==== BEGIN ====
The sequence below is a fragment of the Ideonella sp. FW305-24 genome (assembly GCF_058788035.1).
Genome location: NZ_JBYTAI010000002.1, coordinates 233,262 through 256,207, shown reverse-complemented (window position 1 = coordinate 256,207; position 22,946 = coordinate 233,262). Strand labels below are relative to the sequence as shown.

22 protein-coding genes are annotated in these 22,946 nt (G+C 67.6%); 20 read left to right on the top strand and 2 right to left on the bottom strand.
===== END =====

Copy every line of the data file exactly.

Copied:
The sequence below is a fragment of the Ideonella sp. FW305-24 genome (assembly GCF_058788035.1).
Genome location: NZ_JBYTAI010000002.1, coordinates 233,262 through 256,207, shown reverse-complemented (window position 1 = coordinate 256,207; position 22,946 = coordinate 233,262). Strand labels below are relative to the sequence as shown.

22 protein-coding genes are annotated in these 22,946 nt (G+C 67.6%); 20 read left to right on the top strand and 2 right to left on the bottom strand.